There is no Trump in Kansas, but Scott County has Pence.
Not that there is evidence of political aspirations in this little town. It sits just off Cherokee Road, surrounded by treeless farmland, where it has been floundering for more than a century.
It’s unlikely that its founder, J.W. Pence, has any blood connection to Vice President Mike Pence – or that the 85 percent of Scott County voters who supported the Trump/Pence ticket did so because there was a town of Pence in their county.
Yet like a resilient politician, the little town has withstood blow after blow – first surviving despite not getting a train track shortly after its birth, then a tornado that wiped it out in 1915.
There is not much left here – but Pence, Kansas, still has vitals thanks to a flourishing Pence Community Church.
Every Sunday they gather – some from as far as 30 or 40 miles away – to worship. Pastor Don Williams has served here for 17 years, watching his congregation grow large enough that they built a new church seven years ago. Currently, they are adding classrooms and a fellowship hall to the building – which will double the space.
“We are getting much larger than ever expected,” said Williams. “I do a little children’s sermon on Sundays and 30 to 40 kids come up.”
Pence is born
There are five Pence cities in the United States. Even Mike Pence’s home state of Indiana has a little village named Pence, albeit not much bigger than the Kansas burg.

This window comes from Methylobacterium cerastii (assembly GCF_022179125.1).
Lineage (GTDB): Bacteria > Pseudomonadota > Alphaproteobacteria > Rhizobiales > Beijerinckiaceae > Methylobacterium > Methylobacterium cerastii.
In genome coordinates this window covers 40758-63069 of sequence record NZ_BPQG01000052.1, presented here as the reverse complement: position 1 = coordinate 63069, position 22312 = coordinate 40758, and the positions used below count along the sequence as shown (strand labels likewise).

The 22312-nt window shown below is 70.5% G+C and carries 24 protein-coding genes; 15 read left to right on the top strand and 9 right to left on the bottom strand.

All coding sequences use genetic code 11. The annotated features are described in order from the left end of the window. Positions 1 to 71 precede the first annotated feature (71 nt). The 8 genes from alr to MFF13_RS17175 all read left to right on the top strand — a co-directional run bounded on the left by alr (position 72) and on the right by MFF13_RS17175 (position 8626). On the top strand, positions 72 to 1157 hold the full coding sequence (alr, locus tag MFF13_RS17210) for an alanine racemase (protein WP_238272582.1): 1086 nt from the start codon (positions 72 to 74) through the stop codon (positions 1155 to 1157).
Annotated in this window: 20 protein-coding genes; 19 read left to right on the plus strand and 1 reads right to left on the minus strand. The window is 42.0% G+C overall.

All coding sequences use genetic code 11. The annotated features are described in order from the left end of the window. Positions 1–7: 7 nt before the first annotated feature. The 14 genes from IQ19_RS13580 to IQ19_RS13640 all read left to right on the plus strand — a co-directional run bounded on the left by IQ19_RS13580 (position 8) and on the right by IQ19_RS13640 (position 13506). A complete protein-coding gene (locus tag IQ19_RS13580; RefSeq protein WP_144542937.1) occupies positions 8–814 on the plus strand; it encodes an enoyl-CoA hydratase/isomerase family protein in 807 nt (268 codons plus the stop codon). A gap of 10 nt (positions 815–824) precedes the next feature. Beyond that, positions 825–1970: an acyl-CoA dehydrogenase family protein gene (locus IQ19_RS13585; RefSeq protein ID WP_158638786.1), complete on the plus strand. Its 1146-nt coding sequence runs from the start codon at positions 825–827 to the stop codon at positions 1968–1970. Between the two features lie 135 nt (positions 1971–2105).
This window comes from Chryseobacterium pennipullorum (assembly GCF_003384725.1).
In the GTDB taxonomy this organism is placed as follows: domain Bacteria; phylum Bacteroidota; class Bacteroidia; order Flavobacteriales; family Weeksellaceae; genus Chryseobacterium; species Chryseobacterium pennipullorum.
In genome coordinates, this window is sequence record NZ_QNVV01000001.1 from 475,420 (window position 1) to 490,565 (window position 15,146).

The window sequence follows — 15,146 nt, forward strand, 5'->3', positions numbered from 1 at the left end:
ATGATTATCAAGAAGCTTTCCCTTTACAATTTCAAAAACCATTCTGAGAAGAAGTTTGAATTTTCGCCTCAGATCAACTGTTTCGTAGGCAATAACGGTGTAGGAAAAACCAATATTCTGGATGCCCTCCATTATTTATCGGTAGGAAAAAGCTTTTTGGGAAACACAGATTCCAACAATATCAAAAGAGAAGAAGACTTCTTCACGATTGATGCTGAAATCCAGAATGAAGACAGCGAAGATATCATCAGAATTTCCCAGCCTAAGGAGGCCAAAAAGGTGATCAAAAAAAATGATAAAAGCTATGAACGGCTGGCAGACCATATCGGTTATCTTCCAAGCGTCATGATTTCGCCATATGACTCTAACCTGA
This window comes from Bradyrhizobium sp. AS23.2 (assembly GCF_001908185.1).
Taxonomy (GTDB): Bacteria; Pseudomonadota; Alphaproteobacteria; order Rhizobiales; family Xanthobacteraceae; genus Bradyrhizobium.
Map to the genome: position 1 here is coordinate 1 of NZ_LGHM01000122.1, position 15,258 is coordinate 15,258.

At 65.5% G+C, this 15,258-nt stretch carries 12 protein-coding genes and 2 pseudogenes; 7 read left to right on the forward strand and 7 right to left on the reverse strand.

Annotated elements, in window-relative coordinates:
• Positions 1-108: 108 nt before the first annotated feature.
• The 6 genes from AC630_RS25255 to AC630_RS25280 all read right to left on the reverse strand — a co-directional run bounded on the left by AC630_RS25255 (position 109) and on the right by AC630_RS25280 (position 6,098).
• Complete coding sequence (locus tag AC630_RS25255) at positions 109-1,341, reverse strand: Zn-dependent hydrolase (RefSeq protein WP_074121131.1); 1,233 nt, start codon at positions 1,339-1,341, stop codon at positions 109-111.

It’s hard to imagine that northwest Scott County once bustled with a hotel and stores.
Yet, here, on the High Plains, pioneers saw promise. They came for free land, building towns every 10 miles – about the distance a farmer, with his horse and wagon, could get to town and back to the homestead by nightfall.
On Oct. 27, 1886, J.W. Pence and investors platted the town of Pence – with its 55 blocks – at the height of settlement in western Kansas.
Charles Wyatt and his family came to the area in spring 1887 to a fledgling town with aspirations for a railroad. He bought the hotel and soon moved a store from nearby Elkader, in Logan County. His wife, Sarah, operated the post office and played the organ for Sunday church services, said Dennie Siegrist, facility manager at Scott County’s El Quartelejo Museum.
“It was a thriving little frontier town,” said Siegrist as he reviewed the museum’s historical documents.
The town site also had a livery stable, a general merchandise, the Pence City Bank, J.F. Black and Co. Real Estate, a blacksmith, Settles harness store, S.A. Wood Pioneer Market, Olgilvie’s Furniture, lumber yard and the church, according to an article titled “Pence in 1887” as told by Earl J. Wyatt.
E. P. Rochester moved with his parents from Ashland, Illinois, to Pence in November 1886 and learned to set type for the weekly newspaper – the Pence Phonograph, according to the Kansas State Historical Society.
F.B. Price’s memories of Pence are also printed in Scott County historical articles. Price wrote that Pence had a so-called doctor who set Nellie Coats’ wrist when she broke it.
“Then it was discovered he was only a drug clerk,” Price wrote. “He made a quick exit.”
“Two Swedes started what was to have been a bakery, but it was never completed,” Price added, ending his short historical writing by saying at age 90, he drank a “Hell’s plenty of beer” while penning his recollections.